I found that at just the right time. I had a daughter in March of 2006, suffered a miscarriage in June of 2008, had a daughter in March of 2010, found out I was pregnant with twins November 8th, 2012 due at the end of May 2013. Went for a normal check up December 6th and found out that their hearts had stopped around November 11th. Right now I am in tears and having a hard time dealing with I should be delivering the babies now. This helped me realize that I am not alone and I need to cherish what God has given me.

    • Sweet Amanda,
      I’m so glad you were touched by the article. I know things are hard, whether you’ve had kids or not, when you suffer through a loss beyond infertility. Having lost one of our triplets, I completely understand where you’re at right now. Those anniversaries are very hard. Please know that I’m saying an extra prayer for you tonight. Also, please feel free to reach out at any time. I know of a lot of resources and groups that are there to help loss moms, if you aren’t already a part of these. Hang in there!

  5. Tasha Wells says:

    I just read this as my sweet Mallie is asleep beside me. I am reminded of the three beautiful blessings I have that I feared I never would. Your post also reminds me of the memories of infertility and the fear I felt of possibly never being a mother, the feeling of failure, anger, and sadness. Looking back I wish I could have been more patient and reminded myself that God’s plan is good and perfect (Jeremiah 29:11). I pray tonight for couples battling infertility. I pray that they will have peace, patience, and comfort only God can give during this difficult time. I also pray that women facing infertility can take your advice and look around for mothering moments and take advantage of the moments.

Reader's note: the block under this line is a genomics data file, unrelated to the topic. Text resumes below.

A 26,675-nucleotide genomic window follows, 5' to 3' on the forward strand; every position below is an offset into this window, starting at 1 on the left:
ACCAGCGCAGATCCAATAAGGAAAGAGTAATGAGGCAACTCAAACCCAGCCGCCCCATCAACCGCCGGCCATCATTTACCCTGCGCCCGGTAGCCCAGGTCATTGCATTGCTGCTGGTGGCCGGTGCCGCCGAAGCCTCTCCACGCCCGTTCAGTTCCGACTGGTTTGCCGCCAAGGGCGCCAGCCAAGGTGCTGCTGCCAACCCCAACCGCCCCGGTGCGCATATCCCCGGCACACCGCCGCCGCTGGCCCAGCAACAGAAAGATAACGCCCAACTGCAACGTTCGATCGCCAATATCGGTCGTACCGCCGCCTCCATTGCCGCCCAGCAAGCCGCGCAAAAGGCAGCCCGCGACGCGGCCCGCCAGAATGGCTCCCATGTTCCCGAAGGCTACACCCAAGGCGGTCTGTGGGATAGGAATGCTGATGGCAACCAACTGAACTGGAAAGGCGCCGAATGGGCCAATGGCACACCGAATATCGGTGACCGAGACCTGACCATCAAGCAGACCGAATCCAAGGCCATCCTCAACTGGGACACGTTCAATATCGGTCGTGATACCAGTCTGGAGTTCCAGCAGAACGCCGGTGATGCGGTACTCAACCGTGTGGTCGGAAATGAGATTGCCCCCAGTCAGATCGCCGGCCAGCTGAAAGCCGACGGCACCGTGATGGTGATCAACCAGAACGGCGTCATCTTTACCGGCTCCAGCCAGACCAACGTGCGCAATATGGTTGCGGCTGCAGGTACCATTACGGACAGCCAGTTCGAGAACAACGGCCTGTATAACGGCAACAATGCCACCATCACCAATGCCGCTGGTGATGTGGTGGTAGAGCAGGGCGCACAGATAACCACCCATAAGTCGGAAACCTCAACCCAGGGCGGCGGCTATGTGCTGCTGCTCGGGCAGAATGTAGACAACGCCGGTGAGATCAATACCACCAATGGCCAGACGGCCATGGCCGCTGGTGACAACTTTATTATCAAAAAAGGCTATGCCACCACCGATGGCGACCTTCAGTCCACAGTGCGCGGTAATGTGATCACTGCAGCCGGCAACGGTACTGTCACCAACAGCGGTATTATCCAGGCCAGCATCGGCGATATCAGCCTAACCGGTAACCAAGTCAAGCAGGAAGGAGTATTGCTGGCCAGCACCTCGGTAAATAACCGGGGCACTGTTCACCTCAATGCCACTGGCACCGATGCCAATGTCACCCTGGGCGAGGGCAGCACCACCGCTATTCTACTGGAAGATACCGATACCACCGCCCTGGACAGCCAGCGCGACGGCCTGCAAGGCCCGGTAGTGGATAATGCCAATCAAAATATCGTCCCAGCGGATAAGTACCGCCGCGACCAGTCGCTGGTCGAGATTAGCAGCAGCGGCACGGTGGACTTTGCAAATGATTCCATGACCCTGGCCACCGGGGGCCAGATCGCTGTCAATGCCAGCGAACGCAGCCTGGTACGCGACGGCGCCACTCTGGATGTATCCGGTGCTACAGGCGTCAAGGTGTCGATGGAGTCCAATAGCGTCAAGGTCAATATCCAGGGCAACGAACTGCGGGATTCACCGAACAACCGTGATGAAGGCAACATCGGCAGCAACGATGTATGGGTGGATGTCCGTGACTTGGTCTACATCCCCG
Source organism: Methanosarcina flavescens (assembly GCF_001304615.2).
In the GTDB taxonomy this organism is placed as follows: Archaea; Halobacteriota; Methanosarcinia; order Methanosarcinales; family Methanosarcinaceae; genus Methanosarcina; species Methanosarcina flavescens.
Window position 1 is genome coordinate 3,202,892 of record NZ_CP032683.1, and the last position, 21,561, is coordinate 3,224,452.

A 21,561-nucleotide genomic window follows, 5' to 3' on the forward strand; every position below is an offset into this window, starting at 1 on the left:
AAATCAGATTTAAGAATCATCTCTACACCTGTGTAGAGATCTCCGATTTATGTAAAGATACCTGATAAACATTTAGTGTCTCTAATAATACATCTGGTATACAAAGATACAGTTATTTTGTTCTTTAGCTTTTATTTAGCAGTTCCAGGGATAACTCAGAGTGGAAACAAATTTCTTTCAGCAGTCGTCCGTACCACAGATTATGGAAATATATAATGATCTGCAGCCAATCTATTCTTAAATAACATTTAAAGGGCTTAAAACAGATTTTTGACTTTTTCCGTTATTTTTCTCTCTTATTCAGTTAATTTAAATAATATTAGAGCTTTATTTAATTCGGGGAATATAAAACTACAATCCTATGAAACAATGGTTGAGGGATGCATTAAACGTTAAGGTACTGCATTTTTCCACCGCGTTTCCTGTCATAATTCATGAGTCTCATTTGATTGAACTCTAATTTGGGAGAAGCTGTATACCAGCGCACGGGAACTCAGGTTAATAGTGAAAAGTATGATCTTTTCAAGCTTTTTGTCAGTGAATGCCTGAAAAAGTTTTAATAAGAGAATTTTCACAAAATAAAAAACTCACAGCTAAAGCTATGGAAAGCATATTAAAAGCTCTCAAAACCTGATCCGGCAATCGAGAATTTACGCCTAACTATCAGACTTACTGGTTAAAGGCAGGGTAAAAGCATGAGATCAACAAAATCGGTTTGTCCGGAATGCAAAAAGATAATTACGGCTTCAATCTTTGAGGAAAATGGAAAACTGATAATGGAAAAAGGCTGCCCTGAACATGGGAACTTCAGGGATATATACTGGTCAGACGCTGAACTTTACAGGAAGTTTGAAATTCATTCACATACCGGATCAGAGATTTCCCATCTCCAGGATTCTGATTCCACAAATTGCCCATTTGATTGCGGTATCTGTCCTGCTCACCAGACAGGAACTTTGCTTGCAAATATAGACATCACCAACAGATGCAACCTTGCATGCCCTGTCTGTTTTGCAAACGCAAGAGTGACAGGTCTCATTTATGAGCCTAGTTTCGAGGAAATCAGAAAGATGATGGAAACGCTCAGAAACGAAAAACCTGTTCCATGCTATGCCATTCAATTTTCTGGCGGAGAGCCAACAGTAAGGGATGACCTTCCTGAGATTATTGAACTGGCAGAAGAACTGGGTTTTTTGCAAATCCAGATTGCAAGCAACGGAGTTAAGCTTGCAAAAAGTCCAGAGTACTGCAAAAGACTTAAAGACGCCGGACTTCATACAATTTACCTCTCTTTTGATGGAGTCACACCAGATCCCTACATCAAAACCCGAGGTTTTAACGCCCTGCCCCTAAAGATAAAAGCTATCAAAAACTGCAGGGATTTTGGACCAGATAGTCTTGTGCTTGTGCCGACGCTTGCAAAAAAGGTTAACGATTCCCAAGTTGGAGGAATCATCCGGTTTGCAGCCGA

• I love that verse, too! It’s a great reminder. It was so hard to keep the faith during all the infertility, but it sure helped. I couldn’t imagine going through it without God. Thank you for your awesome prayers – I think prayers truly comfort those in trials. ๐Ÿ™‚

  6. This is a beautiful letter. Thank you for sharing your journey so openly – I know it isn’t easy but it is a huge blessing to others.